The great benefit is that you get access to all benefits and services provided by the state pension system. This kind of retirement fund can also help to support you in the event of a prolonged illness or disability. The money is locked into the system and cannot be claimed in case of bankruptcy (or divorce).
On the other hand, you are directly buying into a pension scheme that is heavily dependent on the contributions of the next generation and the overall health of the German state. Germany, like most countries, finances pensions on a pay-as-you-go basis, meaning that they pay pensions from the government budget and not from an investment fund.
2. A Rürup pension plan
The second option is the Rürup-Rente (Rürup pension), for the self-employed, which has rapidly become the favourite amongst freelancers and entrepreneurs in Germany - and increasingly amongst high-earners - as it allows you to make large tax-deductible contributions and benefit from flexible investment options.
The underlying principle is very simple. You as a saver make contributions to a private pension. These contributions can be deducted directly from your taxable income, lowering your tax bill. You can decide where your money is invested, and any resulting profits remain inside the pot and are reinvested.
When the plan matures, you can receive the money how you like, either as a lump sum payment - which could be used, for example, to buy a rental property to secure a stable income - or as a regular payment throughout your retirement.
The biggest advantage of the Rürup-Rente is that you can pay in very large sums of money all at once. Each year a single person can pay up to 25.787 euros into the scheme (and deduct this from their taxable income), while married couples can deposit up to 51.576 euros. With amounts like these, it is possible to build up a sizable retirement fund in only a short time.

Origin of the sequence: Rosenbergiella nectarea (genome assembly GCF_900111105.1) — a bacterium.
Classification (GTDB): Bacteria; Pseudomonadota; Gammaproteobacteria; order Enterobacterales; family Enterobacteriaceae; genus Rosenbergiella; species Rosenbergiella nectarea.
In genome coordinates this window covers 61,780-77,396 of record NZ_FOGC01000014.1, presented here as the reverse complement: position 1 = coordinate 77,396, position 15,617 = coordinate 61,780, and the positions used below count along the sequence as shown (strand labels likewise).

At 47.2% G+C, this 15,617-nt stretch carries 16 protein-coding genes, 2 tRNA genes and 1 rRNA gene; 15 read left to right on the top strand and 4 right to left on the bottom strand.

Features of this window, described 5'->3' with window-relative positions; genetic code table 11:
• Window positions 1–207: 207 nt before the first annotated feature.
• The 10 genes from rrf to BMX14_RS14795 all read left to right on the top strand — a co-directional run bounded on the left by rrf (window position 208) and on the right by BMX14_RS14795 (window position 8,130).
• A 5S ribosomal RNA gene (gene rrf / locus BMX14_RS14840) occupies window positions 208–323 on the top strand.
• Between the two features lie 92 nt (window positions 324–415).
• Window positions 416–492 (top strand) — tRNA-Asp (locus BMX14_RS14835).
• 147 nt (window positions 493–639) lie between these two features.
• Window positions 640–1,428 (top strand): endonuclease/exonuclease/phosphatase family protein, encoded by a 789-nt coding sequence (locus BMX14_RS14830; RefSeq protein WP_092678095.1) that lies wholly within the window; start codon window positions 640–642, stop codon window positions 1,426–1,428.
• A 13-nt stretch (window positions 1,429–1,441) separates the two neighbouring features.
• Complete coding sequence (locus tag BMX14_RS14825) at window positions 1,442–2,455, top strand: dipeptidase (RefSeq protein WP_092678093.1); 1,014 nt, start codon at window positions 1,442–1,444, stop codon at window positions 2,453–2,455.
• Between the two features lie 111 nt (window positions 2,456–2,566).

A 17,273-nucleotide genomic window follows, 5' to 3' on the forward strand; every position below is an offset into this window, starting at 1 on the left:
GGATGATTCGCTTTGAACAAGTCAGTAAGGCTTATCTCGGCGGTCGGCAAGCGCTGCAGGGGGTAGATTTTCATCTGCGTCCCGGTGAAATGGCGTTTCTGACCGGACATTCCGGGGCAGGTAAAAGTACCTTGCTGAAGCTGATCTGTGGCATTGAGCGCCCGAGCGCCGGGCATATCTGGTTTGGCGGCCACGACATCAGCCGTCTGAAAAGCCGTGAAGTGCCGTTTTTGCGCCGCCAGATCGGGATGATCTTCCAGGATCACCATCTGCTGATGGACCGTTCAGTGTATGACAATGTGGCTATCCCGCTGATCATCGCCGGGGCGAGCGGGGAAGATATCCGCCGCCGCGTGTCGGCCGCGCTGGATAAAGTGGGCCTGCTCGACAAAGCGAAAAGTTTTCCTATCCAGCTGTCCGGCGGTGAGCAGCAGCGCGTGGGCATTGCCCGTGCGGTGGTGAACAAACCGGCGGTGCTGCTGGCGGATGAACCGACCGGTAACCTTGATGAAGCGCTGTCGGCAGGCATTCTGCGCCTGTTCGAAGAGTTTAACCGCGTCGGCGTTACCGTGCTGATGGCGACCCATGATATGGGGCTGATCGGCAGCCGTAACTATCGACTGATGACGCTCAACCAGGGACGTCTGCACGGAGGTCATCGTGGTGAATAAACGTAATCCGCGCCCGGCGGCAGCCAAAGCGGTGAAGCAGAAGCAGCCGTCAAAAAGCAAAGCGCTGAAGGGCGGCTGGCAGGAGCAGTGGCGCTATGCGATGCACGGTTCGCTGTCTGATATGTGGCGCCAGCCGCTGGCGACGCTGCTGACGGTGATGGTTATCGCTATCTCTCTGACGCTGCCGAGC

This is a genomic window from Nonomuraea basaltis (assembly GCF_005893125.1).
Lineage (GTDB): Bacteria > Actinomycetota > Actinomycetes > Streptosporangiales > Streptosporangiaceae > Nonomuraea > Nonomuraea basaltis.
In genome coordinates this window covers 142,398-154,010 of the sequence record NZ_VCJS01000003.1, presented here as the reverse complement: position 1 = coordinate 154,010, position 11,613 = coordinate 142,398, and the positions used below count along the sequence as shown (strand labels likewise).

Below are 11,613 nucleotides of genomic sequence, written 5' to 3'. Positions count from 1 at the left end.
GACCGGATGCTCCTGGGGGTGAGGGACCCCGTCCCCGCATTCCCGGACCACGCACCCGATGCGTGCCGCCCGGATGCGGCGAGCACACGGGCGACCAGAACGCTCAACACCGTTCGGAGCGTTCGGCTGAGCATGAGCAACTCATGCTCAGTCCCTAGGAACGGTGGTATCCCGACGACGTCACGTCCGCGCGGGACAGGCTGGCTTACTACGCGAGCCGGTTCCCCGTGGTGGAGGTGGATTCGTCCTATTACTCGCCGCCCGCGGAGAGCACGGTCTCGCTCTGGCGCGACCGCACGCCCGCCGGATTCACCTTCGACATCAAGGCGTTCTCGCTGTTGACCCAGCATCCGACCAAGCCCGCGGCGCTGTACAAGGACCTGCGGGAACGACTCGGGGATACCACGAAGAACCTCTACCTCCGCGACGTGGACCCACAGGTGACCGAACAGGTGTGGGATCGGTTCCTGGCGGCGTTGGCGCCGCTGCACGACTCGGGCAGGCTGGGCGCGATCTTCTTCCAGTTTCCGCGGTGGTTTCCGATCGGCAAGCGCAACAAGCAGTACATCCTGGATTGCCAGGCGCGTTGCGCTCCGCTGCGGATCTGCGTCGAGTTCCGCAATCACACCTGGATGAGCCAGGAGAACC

Of course, the tax savings depend on the overall level of taxation, but for self-employed people in Germany, it is not uncommon to pay up to 30 to 40 percent of their income in taxes. The Rürup pension allows you to save this money.
Another benefit of the Rürup-Rente is the ability to choose an investment according to your own liking. A stock heavy fund of ETF is possible, but so are fixed interests and savings strategies.
The downside is of course that, while you save taxes during the investment phase, the complete pension becomes taxable income when you receive it. So, you essentially shift your tax burden from the present to the future. However, given that normally most people have a lower income in their retirement and therefore lower taxes, this is not a huge issue - it just needs to be mentioned.
A bigger disadvantage is the scheme’s inflexibility when it comes to accessing your money. The German tax authorities only grant you these tax benefits if you actually use the pension pot for your retirement. As a result, any money invested in the Rürup scheme cannot be withdrawn before you reach the age of 62 and cannot be borrowed against or otherwise used for emergency purposes or other investments prior to retirement - although the same can be said of a state pension.
Horizon65 helps many self-employed expats secure their retirement and adjacent financial questions. They are offering IamExpat readers a free consultation to help them understand what they can expect from the German pension and what their retirement options are.